0

I'm currently studying Computer Science at University, and I'm going to apply for an intern position at a few companies. Reviewers will probably be flooded by similarly looking CV and resumes (considering most of the students in my city will complete same course) so every bit of distinction may be important.

I would like to include fact that I read domain specific literature in English. Given that I'm from Poland, it seems far more useful information for possible employer than ambiguous "advanced level" of language abilities (Sadly I don't have any certificates). And such literature can also speak for itself. It is not much, but naming one or two titles shows that I probably know a little bit more than basic we have learned at our course. Or it can show that my knowledge focuses on things they don't need which is also valuable information.

My problem is, that I'm not sure whether this is important enough, and if this doesn't look silly. I have also problems with wording this in a nice and informative way. I currently have this phrases in my CV:

  • Polish - mother tongue
  • English - advanced level, including domain specific language

  • Familiarity with object-oriented programing, including GoF’s “Design Patterns”, or R. Martin’s “Clean Code”

First doesn't really say what I want to say, and second is a little bit odd. I would greatly appreciate any suggestions on how to make it look better. Or whether I should include it at all.

  • You are from Poland. But, what are the locations of the internships? – scaaahu Jul 17 '15 at 4:53
  • 1
    Are you confident in answering technical questions/having discussions in English? That will be more important to employers than what books you've read, and whether you read the English language-edition or a translation. – Brandin Jul 17 '15 at 6:37
  • @scaaahu Location is Poland too. – Wokulski Jul 17 '15 at 12:13
  • @Brandin I have less experience with speaking (I don't have that many occasions to talk in English), but generally yes, I can answer any question concerning my domain in English. In some aspects it is even easier. I'm little bit familiar with English terms for example. However writing phrase like "I can discuss technical problems in English" seems to be too general, it still just my opinion. – Wokulski Jul 17 '15 at 12:25
  • To show how good your english is I can recommend expressing it with this: en.wikipedia.org/wiki/… – jwsc Jul 17 '15 at 12:36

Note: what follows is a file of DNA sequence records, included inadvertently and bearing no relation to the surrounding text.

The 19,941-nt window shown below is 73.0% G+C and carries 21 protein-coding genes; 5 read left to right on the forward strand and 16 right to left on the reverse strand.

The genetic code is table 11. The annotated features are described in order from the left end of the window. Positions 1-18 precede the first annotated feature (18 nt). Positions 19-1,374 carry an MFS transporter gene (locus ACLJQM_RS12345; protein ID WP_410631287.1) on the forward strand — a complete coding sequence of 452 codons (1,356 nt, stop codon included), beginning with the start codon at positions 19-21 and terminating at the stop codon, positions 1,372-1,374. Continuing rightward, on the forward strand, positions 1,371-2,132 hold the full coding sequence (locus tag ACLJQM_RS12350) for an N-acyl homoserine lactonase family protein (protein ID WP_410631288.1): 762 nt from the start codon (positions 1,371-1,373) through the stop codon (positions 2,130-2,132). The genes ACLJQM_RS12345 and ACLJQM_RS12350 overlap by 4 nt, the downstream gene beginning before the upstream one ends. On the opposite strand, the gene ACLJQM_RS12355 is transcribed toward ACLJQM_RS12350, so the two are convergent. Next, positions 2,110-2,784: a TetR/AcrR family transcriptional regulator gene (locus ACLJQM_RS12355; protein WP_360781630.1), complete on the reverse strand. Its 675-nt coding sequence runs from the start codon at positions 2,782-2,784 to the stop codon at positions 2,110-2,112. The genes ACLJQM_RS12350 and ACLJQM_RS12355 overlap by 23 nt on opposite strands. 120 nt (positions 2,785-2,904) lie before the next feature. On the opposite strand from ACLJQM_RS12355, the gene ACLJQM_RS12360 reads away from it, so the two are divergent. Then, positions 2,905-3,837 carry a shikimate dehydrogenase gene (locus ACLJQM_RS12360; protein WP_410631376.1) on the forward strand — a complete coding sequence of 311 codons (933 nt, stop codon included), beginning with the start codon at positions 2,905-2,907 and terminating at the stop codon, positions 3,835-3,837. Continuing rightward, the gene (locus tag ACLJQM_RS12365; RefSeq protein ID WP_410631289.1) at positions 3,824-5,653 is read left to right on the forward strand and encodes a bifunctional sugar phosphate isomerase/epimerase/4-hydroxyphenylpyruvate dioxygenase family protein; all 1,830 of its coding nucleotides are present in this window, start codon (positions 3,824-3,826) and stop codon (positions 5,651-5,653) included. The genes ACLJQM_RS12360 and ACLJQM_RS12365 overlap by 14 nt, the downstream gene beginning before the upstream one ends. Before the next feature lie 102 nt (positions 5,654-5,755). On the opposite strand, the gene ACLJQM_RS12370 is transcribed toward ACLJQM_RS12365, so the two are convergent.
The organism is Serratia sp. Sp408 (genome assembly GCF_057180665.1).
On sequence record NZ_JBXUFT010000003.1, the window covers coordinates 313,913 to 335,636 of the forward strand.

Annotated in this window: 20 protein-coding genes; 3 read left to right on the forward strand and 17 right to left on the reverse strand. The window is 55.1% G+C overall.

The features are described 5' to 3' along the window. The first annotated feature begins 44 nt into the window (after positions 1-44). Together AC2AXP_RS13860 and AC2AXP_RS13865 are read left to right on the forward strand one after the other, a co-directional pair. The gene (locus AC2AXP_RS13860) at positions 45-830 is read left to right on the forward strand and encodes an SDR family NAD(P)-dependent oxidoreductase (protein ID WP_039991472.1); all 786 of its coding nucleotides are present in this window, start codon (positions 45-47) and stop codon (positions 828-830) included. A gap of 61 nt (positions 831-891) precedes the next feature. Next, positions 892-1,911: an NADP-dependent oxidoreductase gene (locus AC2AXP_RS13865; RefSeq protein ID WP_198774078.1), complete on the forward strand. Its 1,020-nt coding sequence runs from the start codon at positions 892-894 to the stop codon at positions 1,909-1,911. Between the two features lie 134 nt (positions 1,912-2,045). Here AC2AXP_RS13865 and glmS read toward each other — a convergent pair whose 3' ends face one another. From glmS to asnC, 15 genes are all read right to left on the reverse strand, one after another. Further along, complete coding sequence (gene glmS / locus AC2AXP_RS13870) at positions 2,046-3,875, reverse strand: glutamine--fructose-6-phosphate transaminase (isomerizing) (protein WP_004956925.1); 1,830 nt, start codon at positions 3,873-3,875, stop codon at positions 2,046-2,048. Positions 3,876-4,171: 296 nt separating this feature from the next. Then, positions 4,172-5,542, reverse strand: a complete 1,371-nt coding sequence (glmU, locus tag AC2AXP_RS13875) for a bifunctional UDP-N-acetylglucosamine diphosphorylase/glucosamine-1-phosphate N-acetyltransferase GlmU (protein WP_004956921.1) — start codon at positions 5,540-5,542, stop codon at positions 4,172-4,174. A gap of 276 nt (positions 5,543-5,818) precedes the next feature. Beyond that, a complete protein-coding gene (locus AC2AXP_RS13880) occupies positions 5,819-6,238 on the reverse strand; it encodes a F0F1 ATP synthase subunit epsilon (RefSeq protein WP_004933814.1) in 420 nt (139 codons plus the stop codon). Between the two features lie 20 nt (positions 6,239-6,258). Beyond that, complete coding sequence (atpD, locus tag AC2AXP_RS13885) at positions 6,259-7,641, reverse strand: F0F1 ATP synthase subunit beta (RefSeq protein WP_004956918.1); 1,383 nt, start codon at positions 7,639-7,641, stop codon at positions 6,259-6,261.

0

Polish - mother tongue

If you are applying in Poland - take this off your resume.

English - advanced level, including domain specific language

This is fine to leave on, pinpoint it down more, ex.

Advanced Level English, Domain Specific Languages in English

Familiarity with object-oriented programing, including GoF’s “Design Patterns”, or R. Martin’s “Clean Code”

You say 'Familiarity' that's usually not a good thing to have, if you are comfortable being asked on the stuff about it just design the resume part to show that. Then if you get an interview you can explain and discuss it and why it's important but you don't want to be 'red-flagged' for having something on the resume just to stand out that you may not actually know.

ex.

Object Oriented Programming, GoF's "Design Patterns", Martin's "Clean Code"
  • Many thanks. This particular part about Polish is there because company I'm applying to is using one system for many countries. They expect CV's to be in English, and presented job offers are from dozens of countries. From that perspective it seems good to clarify that I can speak Polish. – Wokulski Jul 17 '15 at 19:30
  • Yeah that makes more sense, a good thing to mention. If language is pertinent to the job then yes by all means mention all your languages. I would list more professionally though like "Languages: Polish (native), English (fluent)" type of a thing. – user37925 Jul 17 '15 at 19:51

Your Answer

By clicking “Post Your Answer”, you agree to our terms of service, privacy policy and cookie policy

Not the answer you're looking for? Browse other questions tagged or ask your own question.